Lesley Jenkins - Relationship Manager

 


Hibiscus and Bays Local Board

20 July 2016

 

 

Local Board Members Reports

 

File No.: CP2016/13707

 

  

Executive Summary

1.       This is an opportunity for local board members to update the Hibiscus and Bays Local Board on projects and issues they have been involved with.

 

 

Recommendation/s

That the Hibiscus and Bays Local Board:

a)      receive the information.

 

 

Attachments

There are no attachments for this report.    

 

Signatories

Authors

Vivienne Sullivan - Local Board Democracy Advisor

Authorisers

Lesley Jenkins - Relationship Manager

 


Hibiscus and Bays Local Board

20 July 2016

 

 

Record of Workshop Meetings

 

File No.: CP2016/13643

 

  

Executive Summary

1.       The Hibiscus and Bays Local Board held workshop meetings on 27 April 2016, 4, 11 and 25 May 2016, 1, 8, 22 and 29 June 2016.  Copies of the workshop records are attached.

 

 

Recommendation/s

That the Hibiscus and Bays Local Board:

a)      Endorse the records of the workshop meetings held on 27 April 2016, 4, 11 and 25 May 2016, 1, 8, 22 and 29 June 2016.

 

Attachments

No.

Title

Page

aView

Workshop Record 27 April 2016

181

bView

Workshop Record 4 May 2016

183

cView

Workshop Record 11 May 2016

185

dView

Workshop Record 25 May 2016

187

eView

Workshop Record 1 June 2016

189

fView

Workshop Record 8 June 2016

191

gView

Workshop Record 22 June 2016

193

hView

Workshop Record 29 June 2016

195

    

Signatories

Authors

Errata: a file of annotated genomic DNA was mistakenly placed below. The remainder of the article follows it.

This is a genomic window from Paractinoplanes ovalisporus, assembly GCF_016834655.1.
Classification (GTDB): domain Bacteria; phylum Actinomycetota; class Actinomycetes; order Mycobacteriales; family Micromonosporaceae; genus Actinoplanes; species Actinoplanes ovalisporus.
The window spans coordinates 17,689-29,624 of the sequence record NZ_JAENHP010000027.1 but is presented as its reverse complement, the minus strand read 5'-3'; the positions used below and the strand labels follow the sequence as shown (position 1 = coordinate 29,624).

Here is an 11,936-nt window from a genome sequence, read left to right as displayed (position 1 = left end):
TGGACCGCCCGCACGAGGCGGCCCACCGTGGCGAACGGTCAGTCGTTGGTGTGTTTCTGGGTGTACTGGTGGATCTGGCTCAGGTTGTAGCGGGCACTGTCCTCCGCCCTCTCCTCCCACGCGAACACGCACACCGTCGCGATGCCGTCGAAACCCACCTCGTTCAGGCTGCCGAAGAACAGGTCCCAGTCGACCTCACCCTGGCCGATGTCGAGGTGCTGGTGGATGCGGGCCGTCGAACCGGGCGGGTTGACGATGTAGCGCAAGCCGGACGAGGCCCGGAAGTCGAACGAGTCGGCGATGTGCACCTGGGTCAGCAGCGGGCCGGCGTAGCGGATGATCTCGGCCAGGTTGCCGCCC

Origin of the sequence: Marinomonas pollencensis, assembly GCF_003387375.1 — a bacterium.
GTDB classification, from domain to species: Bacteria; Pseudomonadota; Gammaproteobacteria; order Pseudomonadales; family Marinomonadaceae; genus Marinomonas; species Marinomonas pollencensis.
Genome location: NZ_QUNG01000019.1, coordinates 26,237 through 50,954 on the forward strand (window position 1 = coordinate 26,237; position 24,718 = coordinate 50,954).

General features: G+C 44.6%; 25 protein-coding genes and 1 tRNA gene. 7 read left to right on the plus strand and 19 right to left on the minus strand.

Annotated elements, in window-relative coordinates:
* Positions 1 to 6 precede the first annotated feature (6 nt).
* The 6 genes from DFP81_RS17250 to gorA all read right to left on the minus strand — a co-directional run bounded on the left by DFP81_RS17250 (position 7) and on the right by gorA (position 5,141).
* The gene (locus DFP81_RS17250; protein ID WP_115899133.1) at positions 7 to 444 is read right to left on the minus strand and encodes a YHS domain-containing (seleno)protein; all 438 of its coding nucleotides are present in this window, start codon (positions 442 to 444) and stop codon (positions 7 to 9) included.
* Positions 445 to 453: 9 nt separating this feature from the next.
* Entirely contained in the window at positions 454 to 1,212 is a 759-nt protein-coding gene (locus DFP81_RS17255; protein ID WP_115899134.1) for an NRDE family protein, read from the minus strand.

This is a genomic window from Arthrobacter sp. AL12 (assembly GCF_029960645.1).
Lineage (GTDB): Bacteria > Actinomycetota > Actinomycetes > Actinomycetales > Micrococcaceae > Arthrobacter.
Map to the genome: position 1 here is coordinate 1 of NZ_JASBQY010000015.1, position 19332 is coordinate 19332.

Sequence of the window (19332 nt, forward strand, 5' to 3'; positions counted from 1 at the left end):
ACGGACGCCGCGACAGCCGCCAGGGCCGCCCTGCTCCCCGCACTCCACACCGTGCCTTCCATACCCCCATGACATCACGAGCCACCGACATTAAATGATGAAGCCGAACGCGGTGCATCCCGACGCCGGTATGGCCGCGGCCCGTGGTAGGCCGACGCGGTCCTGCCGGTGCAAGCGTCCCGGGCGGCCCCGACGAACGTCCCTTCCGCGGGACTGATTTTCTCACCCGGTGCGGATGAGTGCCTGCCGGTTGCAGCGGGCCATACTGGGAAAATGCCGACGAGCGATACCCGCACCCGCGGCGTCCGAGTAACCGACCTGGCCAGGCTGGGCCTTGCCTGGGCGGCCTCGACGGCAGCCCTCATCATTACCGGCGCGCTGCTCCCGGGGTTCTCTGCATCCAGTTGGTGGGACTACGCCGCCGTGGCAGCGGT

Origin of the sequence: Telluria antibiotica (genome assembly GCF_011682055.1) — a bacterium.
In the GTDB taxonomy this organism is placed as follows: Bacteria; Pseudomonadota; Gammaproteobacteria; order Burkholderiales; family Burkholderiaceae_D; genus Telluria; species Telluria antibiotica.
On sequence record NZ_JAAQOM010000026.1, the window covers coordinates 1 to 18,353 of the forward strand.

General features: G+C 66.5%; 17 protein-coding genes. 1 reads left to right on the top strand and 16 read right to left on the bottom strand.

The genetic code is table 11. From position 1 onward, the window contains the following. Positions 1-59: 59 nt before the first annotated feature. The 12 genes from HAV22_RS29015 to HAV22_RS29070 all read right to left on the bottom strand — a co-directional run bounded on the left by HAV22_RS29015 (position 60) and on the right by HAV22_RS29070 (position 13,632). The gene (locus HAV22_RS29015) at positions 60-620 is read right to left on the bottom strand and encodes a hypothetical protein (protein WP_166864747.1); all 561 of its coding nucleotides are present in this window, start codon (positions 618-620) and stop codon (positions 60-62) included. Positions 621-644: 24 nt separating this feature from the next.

Vivienne Sullivan - Local Board Democracy Advisor

Authorisers

Lesley Jenkins - Relationship Manager

 


Hibiscus and Bays Local Board

20 July 2016

 

 



Hibiscus and Bays Local Board

20 July 2016

 

 



Hibiscus and Bays Local Board

20 July 2016

 

 



Hibiscus and Bays Local Board

20 July 2016

 

 



Hibiscus and Bays Local Board

20 July 2016

 

 



Hibiscus and Bays Local Board

20 July 2016

 

 



Hibiscus and Bays Local Board

20 July 2016

 

 



Hibiscus and Bays Local Board

20 July 2016

 

 


     

 


Hibiscus and Bays Local Board

20 July 2016

 

 

Exclusion of the Public: Local Government Official Information and Meetings Act 1987

 

That the Hibiscus and Bays Local Board:

a)      exclude the public from the following part(s) of the proceedings of this meeting.

The general subject of each matter to be considered while the public is excluded, the reason for passing this resolution in relation to each matter, and the specific grounds under section 48(1) of the Local Government Official Information and Meetings Act 1987 for the passing of this resolution follows.

This resolution is made in reliance on section 48(1)(a) of the Local Government Official Information and Meetings Act 1987 and the particular interest or interests protected by section 6 or section 7 of that Act which would be prejudiced by the holding of the whole or relevant part of the proceedings of the meeting in public, as follows: